Today I am posting an academic calendar for the school year 2012-2013. This year I drew one with a school varsity look. It is sometimes hard to come with an idea that is good for girls and boys ages 5 to 18! I try to avoid flowers and girly things so that boys will like it. The calendar has no music symbols on it, so it can also be a general use calendar.
In the center I list all their events for the year, including “memorize by” dates, group lessons, holidays, recitals, festivals, and tests. It is so helpful for planning out dates to memorize sections. It also helps my older students to set priorities, and even to schedule around school projects.
I like to put the calendar in the see through plastic cover on their binder so they can refer to it easily. (I request they use that kind of binder. They are always on sale at the beginning of the school year, so I often buy a few extra). If you use a spiral notebook, cut around the white space and tape or staple it to the notebook.
I suggest you center your name, phone number, and email address under the header in Times Roman font to coordinate with the calendar.
If you have trouble printing on templates, read on. If not, I hope you enjoy my calendar!
- Print the PDF of my graphic and set it aside. You will need to have Adobe Reader installed, which is a free program to download from Adobe’s website. For best results, use the latest version.
- Draw an X on a plain piece of paper. Put it in your printer and make note of what side your printer prints. It may take several tries. I suggest you write it down to keep for future use.
- Open Word or another word processing program. In “Page Set Up” set the left and right margins to 2.5 inches (6.4 cm), the top margin to 1.6 inches (4.1 cm), and the bottom margin to 1 inch (2.5 cm). If you are not in North America, I hope you know how to adjust for A4 paper.
- Type your events and adjust the spacing and font size to fit.
- Remembering what side your printer prints on, insert my graphic into your printer.
- Print a test copy, adjust the margins, and try again if necessary.
Magnetic Matching Game
I found some Avery magnetic paper/sheets in my craft stash when I was spring cleaning, and I decided it was time to stop hoarding and actually use them. I have seen teachers use them on baking sheets, so I made them to fit one of mine. You can purchase the magnetic sheets at any office supply store, and they are fun but pricey. If you want to save money but still have them magnetic, print on card stock and glue magnet strips on the back, or just use it without being magnetic.
The printable is simple because I made it for a beginner. The student will match the note or symbol to the corresponding answer. It contains only rhythm note values from quarter notes to whole notes and very simple vocabulary words. I used some basic terms and a few challenge cards that can be used with young children. Keep the magnets in a zip lock bag and let the student play with it right before or after a lesson.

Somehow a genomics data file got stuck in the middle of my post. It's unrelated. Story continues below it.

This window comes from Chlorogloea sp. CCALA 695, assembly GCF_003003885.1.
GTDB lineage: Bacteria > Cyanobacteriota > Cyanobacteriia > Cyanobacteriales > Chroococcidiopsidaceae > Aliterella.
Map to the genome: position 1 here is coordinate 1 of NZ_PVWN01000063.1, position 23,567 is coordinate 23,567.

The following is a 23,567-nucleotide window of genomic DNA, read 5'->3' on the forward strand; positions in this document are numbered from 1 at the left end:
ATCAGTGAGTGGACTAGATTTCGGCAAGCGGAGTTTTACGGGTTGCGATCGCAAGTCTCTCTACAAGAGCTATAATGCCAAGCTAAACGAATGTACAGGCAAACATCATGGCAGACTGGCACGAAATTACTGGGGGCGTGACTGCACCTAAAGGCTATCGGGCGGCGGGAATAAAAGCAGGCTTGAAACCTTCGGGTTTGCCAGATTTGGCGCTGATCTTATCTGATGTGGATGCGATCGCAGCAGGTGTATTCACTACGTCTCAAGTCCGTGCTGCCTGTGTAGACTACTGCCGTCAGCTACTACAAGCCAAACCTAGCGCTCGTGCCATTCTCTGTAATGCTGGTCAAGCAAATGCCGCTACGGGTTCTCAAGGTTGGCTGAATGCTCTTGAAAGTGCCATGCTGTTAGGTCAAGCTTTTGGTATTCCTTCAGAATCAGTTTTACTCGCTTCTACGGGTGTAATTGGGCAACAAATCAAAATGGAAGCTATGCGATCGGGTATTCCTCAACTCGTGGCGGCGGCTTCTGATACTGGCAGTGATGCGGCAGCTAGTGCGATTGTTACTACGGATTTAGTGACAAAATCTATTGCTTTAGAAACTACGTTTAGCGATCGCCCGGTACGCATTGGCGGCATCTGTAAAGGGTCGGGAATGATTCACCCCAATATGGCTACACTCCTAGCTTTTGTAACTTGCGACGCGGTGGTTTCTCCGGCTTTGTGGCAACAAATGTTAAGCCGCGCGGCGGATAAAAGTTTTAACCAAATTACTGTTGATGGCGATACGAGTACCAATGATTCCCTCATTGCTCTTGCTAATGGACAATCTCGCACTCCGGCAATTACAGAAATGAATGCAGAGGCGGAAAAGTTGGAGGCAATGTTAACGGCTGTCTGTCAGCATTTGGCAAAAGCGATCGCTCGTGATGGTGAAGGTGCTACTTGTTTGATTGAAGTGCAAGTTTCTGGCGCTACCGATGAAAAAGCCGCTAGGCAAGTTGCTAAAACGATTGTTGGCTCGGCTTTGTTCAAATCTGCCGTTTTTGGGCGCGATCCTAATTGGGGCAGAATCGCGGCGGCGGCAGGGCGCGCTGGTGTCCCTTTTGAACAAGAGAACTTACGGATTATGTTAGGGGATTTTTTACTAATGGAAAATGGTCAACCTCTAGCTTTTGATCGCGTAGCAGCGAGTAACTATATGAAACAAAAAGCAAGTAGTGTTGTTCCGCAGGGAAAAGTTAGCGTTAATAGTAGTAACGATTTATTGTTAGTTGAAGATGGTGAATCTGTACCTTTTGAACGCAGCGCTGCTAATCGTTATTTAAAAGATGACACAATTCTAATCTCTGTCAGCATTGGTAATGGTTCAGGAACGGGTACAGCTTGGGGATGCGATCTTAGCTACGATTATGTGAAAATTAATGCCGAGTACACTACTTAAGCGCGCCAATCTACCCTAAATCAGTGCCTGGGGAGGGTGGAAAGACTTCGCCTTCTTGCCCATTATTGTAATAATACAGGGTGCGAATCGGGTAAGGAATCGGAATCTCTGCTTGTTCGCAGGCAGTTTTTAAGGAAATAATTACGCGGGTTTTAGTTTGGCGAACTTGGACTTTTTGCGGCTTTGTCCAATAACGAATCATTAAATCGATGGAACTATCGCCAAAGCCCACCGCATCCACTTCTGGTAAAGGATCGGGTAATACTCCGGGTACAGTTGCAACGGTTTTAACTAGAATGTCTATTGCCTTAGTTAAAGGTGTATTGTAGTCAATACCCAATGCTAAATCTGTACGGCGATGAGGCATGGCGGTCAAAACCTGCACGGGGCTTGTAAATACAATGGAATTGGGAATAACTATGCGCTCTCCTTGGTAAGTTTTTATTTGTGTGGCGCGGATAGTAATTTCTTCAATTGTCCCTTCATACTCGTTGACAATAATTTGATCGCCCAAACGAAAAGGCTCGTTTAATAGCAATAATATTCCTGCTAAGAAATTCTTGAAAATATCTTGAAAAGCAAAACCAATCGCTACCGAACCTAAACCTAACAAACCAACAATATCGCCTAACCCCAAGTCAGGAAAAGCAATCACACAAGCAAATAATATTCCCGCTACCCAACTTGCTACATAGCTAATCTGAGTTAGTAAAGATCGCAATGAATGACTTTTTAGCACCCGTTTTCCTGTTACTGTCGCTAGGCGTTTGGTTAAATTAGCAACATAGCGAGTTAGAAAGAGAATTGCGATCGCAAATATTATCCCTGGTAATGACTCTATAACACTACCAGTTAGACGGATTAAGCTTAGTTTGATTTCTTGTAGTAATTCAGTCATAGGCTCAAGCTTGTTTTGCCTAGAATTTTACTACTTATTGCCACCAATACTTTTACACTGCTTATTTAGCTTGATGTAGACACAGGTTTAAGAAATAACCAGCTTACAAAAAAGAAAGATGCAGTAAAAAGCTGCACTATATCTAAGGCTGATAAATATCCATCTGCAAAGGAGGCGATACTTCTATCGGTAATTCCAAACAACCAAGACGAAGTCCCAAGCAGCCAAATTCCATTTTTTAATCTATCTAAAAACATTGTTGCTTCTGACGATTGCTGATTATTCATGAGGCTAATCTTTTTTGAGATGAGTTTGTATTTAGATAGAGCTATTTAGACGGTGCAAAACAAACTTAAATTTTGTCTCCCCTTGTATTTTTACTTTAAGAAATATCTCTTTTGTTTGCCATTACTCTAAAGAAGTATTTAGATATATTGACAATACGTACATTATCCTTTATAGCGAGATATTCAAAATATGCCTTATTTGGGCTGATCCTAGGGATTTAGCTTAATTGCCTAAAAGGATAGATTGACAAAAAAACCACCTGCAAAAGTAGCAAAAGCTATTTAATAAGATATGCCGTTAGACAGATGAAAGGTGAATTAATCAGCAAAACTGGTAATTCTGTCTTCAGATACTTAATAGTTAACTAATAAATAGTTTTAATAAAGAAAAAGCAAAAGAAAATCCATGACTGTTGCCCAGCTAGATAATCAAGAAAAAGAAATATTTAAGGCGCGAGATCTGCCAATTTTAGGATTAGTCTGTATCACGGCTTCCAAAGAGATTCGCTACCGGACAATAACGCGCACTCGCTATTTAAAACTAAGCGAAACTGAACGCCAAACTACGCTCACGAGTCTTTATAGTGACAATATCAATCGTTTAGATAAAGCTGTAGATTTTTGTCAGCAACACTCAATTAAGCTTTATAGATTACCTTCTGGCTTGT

Notice I used the graphics from my ladybug series, so you can coordinate with that if you have a summer theme.
Print on magnetic 8 1/2 x 11 sheets such as Avery #3270. Notice that the entire sheet is a magnet, and you will cut out your magnet cards. Please read the instructions on the magnetic sheets carefully and print a test page on plain paper. Decide before hand which side to insert so your printer will print on the correct side.
There are 2 pages to print, and it is best to print each page separately. Under “Pages to Print”, select page 1, and if that prints correctly, select and print page 2. Cut along the dotted lines.
Students use the cards by matching the picture with a number or symbol to the corresponding answer, as you can see in my picture above. The colored graphics are just for fun and make the game more visually appealing. With little ones, I often make up stories as I do activities with them. Ask if they know why the ladybird likes dotted half notes!
Our Buggy Friends
Note Stories! Some students love them and some hate them. The students who don’t like note stories sit there in silence when you give them one. I’ve noticed these are the students who don’t know notes very well! The students who love them kind of bounce up and down or at the very least give you some eye contact! Note stories are more fun in group lessons such as music summer camp. I know some of you are planning summer camps, so I hope this is in time for you to use.
Here are a few suggestions.
Do parts of this at the lesson, taking several weeks to complete it. It will give you a good idea of how well your student is at note identification. But remember, just knowing notes does not turn a student into a good sight-reader. That is another skill set.
If you want to save paper, print out one copy and place it in a plastic sheet protector and use dry erase markers. Some teachers have a binder full of worksheets in sheet protectors to use with their students. You can also laminate it and use a dry erase marker.
If you have an old ladybug stuffed animal (such as my daughter’s Beanie Babies) around the house, use that to get some enthusiasm going. Children love themes!
Classroom teachers, this is the 3rd of a set of note stories with a nature theme, for some cross curriculum work. I have also posted note stories on bats and bunnies. Eventually I will post some more about other creatures. If you click on the link above, it will take you to my website, where you can also click on Bunny Basics and True Bat Facts.
This note story is too small to use on an iPad or Android tablet, but several posts ago I explained how to enlarge parts of this to make it big enough to use in Skitch. If you enlarge each sentence in landscape view as a separate part, you can do one sentence a week.
So you can see there are so many ways to use the material that you find on the internet!
I hope you enjoy my note story on ladybugs. What animal would you like me to feature next?